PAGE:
Many of Lehman’s clients, while maintaining support for the firm publicly, are moving behind the scenes to reduce their exposure to the firm, the WSJ reports.
For many Lehman counterparties…there was an acknowledgment that they had to guard themselves as the firm’s share price continues to fall, even as they wished to support Lehman and its employees…
Chief on some traders’ minds was Lehman’s credit rating, which is in increasing danger of a downgrade as its shares continue to slump. Lehman’s current ratings are already at the threshold of what most trading partners and clients will tolerate for an investment bank, at single-A.
…Meanwhile, some firms that face Lehman in credit-default swaps are trying to unwind their trades or get other investment banks to take over their positions, say people familiar with the matter. Others are seeking safety by buying credit protection against a Lehman default. On Wednesday, the annual cost of insuring $10 million of Lehman debt for five years rose to a high of $610,000, versus $475,000 late Tuesday, according to Phoenix Partners Group.
If one or all of the credit ratings slash Lehman’s rating, LEH says it could have to post as much as $2.9 billion in collateral. That’s $2.9 billion that Lehman can’t spare. Lehman will have access to Federal Reserve lending facilities created after the Bear Stearns collapse, but this won’t stop clients from taking their business elsewhere.
In other news, Goldman analyst William Tanona finally downgraded Lehman (LEH) from Buy to Neutral. Tanona cites Lehman’s massive Q3 loss, as well as management’s continued refusal or inability to address any of the market’s concerns about the firm’s precarious capital position and real estate exposure. Tanona airs his frustrations with Fuld and Company:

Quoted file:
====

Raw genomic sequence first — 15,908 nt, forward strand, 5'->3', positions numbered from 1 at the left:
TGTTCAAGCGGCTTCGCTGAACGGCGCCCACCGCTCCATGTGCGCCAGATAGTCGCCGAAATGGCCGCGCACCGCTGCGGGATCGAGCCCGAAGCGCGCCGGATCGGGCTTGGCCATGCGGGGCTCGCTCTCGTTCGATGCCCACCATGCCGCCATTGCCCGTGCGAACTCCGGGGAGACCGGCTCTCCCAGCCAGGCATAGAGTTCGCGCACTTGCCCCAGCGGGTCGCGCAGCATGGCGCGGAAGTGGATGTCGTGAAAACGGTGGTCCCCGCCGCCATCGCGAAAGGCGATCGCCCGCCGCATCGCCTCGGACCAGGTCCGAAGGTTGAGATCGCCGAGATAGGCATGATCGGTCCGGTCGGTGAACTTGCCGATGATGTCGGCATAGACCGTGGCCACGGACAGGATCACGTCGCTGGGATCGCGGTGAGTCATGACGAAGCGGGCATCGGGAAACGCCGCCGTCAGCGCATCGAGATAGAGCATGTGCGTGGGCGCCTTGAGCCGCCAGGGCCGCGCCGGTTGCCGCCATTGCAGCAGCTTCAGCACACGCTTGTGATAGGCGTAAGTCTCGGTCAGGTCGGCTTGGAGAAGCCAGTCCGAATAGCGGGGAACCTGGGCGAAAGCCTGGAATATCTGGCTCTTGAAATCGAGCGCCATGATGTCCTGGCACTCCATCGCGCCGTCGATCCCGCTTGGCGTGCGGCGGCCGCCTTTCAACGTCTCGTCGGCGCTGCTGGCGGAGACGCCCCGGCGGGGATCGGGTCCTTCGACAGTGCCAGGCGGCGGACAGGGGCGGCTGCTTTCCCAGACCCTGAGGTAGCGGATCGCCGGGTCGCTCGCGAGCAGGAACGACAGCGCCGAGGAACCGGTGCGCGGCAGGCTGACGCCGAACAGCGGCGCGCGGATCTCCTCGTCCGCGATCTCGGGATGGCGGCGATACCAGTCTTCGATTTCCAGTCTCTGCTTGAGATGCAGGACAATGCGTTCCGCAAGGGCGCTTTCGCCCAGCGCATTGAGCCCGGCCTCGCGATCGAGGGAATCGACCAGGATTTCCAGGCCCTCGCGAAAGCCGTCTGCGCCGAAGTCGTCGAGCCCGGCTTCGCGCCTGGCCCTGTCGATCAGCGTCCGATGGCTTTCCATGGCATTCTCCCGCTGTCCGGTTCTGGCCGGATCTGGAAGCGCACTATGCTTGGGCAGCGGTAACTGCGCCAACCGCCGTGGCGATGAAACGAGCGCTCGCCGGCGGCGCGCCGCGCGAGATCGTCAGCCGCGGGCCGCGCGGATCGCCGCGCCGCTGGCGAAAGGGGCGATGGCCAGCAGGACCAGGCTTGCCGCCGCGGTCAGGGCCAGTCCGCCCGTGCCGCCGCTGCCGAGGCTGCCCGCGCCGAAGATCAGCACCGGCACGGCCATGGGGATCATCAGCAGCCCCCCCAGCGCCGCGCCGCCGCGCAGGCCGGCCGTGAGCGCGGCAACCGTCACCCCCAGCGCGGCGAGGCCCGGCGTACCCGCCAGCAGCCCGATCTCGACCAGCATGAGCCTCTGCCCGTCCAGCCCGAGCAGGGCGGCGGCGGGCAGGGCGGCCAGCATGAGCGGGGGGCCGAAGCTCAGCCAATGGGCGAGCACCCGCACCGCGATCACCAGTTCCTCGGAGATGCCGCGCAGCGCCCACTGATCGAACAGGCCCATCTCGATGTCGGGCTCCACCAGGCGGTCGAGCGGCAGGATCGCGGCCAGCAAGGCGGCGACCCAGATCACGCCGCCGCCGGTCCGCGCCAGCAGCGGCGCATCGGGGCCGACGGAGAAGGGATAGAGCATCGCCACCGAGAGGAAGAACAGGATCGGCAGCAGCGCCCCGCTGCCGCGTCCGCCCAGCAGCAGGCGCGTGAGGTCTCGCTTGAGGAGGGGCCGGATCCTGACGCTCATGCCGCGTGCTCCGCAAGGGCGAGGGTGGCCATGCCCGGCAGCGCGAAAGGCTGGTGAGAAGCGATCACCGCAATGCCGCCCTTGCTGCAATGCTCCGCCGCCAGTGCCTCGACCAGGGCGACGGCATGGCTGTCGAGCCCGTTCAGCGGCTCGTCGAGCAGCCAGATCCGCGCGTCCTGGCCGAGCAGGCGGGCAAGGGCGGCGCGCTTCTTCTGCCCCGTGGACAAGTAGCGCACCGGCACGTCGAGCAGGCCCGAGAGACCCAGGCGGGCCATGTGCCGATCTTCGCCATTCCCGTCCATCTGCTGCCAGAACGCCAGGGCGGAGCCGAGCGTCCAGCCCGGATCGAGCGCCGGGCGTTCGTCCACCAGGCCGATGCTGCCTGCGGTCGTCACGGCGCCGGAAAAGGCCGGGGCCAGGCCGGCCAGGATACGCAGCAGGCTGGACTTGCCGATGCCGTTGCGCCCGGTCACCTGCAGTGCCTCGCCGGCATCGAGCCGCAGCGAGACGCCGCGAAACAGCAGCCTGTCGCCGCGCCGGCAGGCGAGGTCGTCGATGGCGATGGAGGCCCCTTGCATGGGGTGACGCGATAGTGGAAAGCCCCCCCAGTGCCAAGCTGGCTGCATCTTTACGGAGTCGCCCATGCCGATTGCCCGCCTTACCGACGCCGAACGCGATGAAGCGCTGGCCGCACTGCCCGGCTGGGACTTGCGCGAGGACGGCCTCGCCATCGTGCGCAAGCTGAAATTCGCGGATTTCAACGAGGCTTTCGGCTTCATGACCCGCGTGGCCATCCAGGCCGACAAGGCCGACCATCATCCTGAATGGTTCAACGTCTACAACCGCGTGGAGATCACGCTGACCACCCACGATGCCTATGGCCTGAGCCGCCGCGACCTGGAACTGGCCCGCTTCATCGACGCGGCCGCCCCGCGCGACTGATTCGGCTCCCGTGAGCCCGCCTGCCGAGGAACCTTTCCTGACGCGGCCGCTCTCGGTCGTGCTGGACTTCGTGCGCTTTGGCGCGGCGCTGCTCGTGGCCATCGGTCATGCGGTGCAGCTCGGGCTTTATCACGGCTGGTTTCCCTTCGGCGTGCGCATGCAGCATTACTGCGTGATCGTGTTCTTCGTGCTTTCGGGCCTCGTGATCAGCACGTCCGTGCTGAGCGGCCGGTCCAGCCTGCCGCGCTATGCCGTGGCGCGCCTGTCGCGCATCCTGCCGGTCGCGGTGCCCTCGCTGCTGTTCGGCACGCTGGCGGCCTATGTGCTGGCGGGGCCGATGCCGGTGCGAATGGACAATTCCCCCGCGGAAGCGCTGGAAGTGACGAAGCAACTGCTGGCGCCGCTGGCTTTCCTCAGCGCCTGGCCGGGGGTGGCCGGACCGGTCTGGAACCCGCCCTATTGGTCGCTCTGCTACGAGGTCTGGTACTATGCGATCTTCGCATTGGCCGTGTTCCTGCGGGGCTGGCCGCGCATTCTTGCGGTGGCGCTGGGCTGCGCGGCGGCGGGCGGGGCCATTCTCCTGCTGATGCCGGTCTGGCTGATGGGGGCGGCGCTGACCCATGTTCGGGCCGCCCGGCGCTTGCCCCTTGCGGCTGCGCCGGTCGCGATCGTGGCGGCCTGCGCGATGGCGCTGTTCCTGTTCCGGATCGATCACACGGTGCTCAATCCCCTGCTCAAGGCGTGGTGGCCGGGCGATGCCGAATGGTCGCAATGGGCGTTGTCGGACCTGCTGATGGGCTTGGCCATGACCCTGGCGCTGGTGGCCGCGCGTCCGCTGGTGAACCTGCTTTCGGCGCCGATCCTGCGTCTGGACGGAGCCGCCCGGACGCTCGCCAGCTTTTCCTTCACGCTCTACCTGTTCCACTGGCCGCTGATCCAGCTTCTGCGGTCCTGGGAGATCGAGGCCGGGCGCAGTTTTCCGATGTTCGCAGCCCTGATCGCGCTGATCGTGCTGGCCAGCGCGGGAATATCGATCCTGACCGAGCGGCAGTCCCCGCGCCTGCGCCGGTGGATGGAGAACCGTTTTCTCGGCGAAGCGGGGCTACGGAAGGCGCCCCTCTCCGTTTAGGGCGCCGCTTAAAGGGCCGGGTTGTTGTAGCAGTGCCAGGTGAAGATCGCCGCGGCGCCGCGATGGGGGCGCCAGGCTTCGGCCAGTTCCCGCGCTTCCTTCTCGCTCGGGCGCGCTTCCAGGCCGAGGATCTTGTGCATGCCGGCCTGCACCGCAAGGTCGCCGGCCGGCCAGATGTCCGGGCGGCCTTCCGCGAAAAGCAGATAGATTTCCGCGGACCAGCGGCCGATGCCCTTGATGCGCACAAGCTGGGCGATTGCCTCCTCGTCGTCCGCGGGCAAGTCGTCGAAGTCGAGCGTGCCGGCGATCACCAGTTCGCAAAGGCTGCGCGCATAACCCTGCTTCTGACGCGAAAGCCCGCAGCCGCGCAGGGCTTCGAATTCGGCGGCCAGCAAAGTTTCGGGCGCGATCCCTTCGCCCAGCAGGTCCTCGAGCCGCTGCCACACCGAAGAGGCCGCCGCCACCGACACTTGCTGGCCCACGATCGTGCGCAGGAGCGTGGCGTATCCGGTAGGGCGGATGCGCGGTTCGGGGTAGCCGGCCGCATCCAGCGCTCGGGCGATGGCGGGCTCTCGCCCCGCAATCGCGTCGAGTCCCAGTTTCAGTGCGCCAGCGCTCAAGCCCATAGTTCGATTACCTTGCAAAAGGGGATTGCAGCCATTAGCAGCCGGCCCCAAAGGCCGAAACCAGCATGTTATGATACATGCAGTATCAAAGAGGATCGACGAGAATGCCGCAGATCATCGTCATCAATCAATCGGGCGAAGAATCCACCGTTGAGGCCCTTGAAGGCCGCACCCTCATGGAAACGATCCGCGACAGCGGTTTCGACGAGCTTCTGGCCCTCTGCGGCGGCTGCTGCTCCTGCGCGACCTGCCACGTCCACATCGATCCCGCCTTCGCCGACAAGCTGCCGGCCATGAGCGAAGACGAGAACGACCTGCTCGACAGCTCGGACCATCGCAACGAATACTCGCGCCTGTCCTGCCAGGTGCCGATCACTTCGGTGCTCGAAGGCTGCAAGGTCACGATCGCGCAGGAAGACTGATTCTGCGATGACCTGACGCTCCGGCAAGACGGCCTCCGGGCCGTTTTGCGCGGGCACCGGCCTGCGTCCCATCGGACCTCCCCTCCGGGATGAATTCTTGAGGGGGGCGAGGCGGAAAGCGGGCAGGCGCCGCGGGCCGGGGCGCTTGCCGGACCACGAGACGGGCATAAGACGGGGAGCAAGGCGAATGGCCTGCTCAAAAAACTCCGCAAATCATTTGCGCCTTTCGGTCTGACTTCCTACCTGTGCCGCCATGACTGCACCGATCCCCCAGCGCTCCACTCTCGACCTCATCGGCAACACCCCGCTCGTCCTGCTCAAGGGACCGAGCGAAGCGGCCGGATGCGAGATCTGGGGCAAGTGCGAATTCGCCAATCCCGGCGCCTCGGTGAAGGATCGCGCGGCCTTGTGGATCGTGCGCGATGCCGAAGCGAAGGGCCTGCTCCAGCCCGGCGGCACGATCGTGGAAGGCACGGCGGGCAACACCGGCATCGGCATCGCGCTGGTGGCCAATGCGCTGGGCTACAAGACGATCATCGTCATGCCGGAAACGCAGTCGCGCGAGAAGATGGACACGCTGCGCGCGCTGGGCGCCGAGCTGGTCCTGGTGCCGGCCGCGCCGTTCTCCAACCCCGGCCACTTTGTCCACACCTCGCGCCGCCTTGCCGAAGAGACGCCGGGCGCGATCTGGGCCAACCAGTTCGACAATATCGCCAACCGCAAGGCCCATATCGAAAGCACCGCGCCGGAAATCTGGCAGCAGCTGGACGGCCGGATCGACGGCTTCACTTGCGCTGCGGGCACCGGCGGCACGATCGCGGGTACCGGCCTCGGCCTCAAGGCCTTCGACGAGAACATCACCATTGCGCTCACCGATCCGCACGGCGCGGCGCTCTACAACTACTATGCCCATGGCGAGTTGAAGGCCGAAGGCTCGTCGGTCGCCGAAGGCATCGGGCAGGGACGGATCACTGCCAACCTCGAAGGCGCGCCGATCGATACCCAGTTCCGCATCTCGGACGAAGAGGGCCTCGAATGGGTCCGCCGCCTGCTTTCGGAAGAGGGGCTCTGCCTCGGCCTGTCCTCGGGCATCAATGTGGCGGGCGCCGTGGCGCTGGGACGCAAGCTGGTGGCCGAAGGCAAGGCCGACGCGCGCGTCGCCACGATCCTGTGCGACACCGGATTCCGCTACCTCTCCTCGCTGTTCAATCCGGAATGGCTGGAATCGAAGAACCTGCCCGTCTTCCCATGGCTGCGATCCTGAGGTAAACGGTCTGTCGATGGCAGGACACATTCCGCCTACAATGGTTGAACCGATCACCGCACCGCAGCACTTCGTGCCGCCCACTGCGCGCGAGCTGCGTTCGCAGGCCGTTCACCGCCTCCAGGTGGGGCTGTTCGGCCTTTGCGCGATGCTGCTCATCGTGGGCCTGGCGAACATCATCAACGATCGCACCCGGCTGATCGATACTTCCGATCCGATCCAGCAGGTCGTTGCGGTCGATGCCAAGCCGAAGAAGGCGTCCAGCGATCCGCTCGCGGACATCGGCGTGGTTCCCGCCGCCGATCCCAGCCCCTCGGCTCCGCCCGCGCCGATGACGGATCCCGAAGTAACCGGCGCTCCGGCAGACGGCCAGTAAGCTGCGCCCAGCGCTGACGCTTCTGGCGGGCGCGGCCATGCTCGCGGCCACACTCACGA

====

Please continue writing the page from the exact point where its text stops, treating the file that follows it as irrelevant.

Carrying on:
Maintaining our Buy recommendation on Lehman Brothers over the last couple of months was predicated on our belief that management would work aggressively to enhance its capital position and improve its balance sheet by dramatically reducing its overall mortgage exposures – initiatives we believed, if executed properly, would result in a significant revaluation in the firm’s multiple. Although it achieved this to some degree, today’s announcement fell short of what was necessary to lessen the bear case on the stock. At this juncture, there is too much uncertainty around Lehman’s future strategic initiatives to recommend the shares.
Tanona was unimpressed by Lehman’s announcement that it would sell a majority stake in its investment management business. Nor was he impressed with the announcement that LEH would sell (or try to sell) its commercial real estate assets:
Management’s resolution, the complexity of the transactions and the lack of details around pricing did little to boost the market’s confidence. Furthermore, commentary from some of the ratings agencies and the movement in the company’s credit default swaps suggest risk to the firm’s ratings, which would increase funding costs.
Tanona cuts target from $22 to $7.
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